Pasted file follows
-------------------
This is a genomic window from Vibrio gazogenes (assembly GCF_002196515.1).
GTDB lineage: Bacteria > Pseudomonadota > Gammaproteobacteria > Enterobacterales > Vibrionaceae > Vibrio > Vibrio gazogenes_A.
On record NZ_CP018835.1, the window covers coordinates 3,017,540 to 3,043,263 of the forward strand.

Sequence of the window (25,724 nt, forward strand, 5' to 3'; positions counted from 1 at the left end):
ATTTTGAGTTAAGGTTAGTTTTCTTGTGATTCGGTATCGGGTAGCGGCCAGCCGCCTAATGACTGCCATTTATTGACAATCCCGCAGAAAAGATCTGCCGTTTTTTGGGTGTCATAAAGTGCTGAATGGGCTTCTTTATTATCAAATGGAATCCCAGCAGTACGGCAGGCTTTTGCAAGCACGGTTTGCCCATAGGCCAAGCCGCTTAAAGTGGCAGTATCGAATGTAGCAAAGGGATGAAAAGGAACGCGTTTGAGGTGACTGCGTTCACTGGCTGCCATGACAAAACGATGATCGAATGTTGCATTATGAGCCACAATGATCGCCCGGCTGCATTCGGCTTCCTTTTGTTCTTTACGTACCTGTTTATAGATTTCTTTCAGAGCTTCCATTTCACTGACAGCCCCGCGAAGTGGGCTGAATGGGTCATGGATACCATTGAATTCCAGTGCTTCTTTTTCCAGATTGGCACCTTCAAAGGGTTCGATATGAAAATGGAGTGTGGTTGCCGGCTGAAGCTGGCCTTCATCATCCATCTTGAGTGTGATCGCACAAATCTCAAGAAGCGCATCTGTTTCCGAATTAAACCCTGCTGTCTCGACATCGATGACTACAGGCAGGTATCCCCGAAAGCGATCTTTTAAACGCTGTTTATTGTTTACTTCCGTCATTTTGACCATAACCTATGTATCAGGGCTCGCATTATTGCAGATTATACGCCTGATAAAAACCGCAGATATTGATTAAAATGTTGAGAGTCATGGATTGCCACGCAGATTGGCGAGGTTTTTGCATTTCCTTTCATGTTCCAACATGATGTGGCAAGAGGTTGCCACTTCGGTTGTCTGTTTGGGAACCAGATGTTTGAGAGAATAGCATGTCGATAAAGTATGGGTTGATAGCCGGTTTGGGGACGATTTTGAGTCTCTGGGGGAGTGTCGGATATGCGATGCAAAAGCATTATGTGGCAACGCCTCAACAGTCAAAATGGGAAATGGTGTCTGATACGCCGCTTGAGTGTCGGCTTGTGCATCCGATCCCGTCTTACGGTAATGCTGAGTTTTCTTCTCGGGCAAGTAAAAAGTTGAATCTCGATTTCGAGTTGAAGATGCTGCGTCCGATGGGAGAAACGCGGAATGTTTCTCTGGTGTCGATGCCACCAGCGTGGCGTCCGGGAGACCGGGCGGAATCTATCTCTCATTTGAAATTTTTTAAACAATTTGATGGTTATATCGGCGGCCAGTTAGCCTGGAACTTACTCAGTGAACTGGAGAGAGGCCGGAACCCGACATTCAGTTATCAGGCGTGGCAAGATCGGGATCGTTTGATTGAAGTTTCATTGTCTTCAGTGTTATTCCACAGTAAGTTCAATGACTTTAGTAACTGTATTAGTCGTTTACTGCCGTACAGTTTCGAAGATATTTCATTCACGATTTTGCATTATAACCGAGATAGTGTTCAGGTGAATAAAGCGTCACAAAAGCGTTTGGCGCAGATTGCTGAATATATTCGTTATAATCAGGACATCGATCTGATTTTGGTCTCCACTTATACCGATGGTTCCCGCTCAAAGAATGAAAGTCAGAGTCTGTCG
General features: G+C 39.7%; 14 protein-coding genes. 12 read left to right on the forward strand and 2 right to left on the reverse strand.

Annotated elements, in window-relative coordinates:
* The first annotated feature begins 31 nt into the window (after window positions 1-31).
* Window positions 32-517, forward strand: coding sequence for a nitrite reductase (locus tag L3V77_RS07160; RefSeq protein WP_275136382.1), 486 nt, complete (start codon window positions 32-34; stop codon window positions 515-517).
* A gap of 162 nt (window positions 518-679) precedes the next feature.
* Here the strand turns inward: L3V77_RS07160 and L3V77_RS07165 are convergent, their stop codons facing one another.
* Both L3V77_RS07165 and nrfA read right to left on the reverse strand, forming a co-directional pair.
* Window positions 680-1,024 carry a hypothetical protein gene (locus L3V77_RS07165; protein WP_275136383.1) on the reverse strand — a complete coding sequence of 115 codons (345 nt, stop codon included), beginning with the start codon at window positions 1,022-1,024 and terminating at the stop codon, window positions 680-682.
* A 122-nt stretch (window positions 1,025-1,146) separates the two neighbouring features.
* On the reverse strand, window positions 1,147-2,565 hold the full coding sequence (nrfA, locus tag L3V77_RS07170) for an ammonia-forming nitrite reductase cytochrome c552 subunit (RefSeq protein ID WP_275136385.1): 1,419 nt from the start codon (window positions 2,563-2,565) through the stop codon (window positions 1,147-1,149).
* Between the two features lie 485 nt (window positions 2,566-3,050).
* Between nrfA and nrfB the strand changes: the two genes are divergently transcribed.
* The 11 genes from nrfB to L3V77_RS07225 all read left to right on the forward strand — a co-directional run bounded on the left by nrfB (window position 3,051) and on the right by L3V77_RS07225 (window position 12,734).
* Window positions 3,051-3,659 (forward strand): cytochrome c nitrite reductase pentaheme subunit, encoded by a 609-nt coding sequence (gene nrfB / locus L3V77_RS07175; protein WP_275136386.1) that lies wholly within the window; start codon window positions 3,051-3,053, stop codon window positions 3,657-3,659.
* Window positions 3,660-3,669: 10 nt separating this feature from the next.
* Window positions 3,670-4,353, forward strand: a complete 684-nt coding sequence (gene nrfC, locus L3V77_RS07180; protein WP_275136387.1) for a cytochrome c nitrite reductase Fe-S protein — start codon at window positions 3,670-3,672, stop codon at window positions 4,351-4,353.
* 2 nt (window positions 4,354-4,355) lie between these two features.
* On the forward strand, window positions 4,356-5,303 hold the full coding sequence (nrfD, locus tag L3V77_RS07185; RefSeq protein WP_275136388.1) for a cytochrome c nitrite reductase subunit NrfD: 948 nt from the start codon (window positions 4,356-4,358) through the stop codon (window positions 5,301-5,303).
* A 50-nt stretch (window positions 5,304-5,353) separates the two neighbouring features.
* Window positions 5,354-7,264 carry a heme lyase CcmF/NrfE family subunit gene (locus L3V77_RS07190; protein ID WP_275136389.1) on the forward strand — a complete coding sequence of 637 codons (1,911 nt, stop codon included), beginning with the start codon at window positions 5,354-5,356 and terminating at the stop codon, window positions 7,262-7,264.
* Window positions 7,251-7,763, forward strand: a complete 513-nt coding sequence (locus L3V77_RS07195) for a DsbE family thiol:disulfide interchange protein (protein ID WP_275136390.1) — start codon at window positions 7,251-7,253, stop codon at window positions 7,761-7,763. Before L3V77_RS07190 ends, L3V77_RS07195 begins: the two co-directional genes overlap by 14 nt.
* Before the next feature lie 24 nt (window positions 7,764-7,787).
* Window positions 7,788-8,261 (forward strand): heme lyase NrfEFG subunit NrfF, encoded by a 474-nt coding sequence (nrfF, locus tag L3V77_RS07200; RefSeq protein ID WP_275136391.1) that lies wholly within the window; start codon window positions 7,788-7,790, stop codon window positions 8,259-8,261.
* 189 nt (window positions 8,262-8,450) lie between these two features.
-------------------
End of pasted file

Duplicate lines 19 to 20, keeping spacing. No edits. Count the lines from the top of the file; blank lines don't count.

* Window positions 3,051-3,659 (forward strand): cytochrome c nitrite reductase pentaheme subunit, encoded by a 609-nt coding sequence (gene nrfB / locus L3V77_RS07175; protein WP_275136386.1) that lies wholly within the window; start codon window positions 3,051-3,053, stop codon window positions 3,657-3,659.
* Window positions 3,660-3,669: 10 nt separating this feature from the next.